Everything around us is chemistry – water, air, the ground we walk on, and our biological bodies are a miracle of balanced chemical reactions.  As babies we experiment with our five senses to explore the useful nature and functions of materials.  What is soft and hard, hot and cold, malleable and brittle.  Parents get horrified at their kids’ taste tests, but it only takes once to determine what tastes good and bad.

We soon sublimate the miracles of everyday chemistry and take them as given – panting after exertion is increased oxygen intake, shivering is flesh doing work on a nanometer scale to generate heat, hunger is a need for more carbon-hydrogen bonds to fuel combustion for maintenance and mobilizing myriad body functions.  We don’t need to test every step we take because we learn to link observations with a huge file of molecular characteristics.  If the path looks slippery then we take care.

Having learned and subsumed these libraries of chemical facts (when water boils and freezes

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, what food rots and what metals rust, and the strengths of materials) we go about our daily business with no need to fact check.  Our body functions, millions of them, are basically self-correcting, though we acknowledge unquestioningly the need for rest and maintenance, and some people are particular about the chemistry of what we eat.

And so a person gets up in the morning and starts the day.  There are more intricate moving parts than on an aircraft carrier (we can build aircraft carriers but not people). So what does a person do?  Part routine – breakfast and dress, and part conscious mission, a hierarchy of priorities based on importance, timing and relationship compatibility and synergy. Breathing, drinking and eating are crucial but usually below the horizon of our planning.

Most actions done are not discussed in terms of chemistry, but in abstract shortcuts to identify the goal. The more abstract and long term the goal, the less relevant the chemical reactions involved seem to be.  “Getting married and having a family” is a noble cause embraced by a majority of people, and the chemistry involved, over 3 or 4 decades, does not seem to warrant detailed attention. We think at higher levels of abstraction unless something goes wrong with health.

Only occasionally can our long term goals be characterized in chemistry terms – gold, diamonds, scarce compounds, athletic performance, dieting.  Elaborately transformed manufactures are the result of complex series of chemical processes, often of rare materials in an organized way.  We fail to admire the chemistry in a smartphone, but it is a miracle maze of atomic structure of silicon, copper and other metals and materials. Expert chemists worked together to make it look simple.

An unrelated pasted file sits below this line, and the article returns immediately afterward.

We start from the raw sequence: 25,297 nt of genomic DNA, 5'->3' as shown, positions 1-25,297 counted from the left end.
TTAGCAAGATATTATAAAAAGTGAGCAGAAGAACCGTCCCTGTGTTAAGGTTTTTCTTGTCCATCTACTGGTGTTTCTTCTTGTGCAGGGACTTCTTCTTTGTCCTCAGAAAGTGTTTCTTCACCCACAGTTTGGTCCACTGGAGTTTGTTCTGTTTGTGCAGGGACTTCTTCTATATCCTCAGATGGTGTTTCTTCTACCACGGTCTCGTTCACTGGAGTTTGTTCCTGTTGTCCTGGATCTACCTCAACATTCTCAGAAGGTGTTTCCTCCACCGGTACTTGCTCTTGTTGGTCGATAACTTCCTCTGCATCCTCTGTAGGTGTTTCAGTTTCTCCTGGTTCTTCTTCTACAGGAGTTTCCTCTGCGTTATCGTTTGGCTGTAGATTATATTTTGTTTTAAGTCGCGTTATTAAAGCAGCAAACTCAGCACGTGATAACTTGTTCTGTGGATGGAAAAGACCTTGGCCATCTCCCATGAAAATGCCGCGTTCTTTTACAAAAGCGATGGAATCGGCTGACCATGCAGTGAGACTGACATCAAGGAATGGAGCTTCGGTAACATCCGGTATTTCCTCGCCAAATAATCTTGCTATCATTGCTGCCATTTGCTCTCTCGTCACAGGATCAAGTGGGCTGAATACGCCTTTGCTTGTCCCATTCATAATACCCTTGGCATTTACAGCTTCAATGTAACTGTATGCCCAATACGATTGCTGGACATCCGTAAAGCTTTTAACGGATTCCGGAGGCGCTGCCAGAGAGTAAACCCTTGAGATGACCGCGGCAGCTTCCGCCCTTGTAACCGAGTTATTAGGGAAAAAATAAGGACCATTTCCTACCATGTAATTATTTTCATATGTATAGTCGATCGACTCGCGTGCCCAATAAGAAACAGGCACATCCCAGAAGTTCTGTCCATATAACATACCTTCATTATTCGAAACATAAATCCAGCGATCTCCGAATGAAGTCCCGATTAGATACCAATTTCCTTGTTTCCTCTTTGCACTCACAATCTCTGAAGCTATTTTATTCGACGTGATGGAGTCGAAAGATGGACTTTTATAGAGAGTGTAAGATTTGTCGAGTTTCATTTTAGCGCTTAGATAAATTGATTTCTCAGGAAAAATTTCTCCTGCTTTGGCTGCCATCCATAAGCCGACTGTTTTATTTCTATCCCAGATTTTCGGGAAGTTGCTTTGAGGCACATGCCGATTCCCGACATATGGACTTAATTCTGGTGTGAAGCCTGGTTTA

Here is a heady, complex concept: the history of the Earth is a series of chemical reactions, and right now the number of atoms that make up the planet are either in stable relationships or are reacting to form new compounds.  The bulk are fixed – rock, and the second large category are in cycles, with carbon, oxygen and water as main reactants and products.  Birth, and life, and death have a chemistry basis.

From animal kingdoms where individuals or groups forage for food and sustain life, and the chemistry is fairly basic, humans evolved from similar patterns to complex societies with value chains. Originally production was in primary industries through to now where the major sector of an economy is services.  The more profound the value chains and more intricate the skills and history of learning that goes into final goods and services, the less traceable is the chemistry at work. If you don’t get half a kilogram of carbohydrate a day, that is a huge problem, and it is a challenge for a billion people.  But for the majority of 7 billion people where the next meal is coming from is not a mystery.  There is more thought given to a ton of metal in a car, or the bricks, mortar and timber in a house.

The big abstraction occurs when material goods and services are equated to a price, which then tends to skip over any chemical processes to reach what consumers see as the final delivery.  While individuals facing markets may still have a feel for chemistry behind production, stimulus packages and smoke-and-mirror financial products have diluted reality till wellbeing is a one dimensional dollar number.  Chemistry is more than that and does not lie.  Chemistry can nourish and warm and provide protection. Of course it can harm in the wrong hands too.  We all need a feel for the chemistry of all around us.

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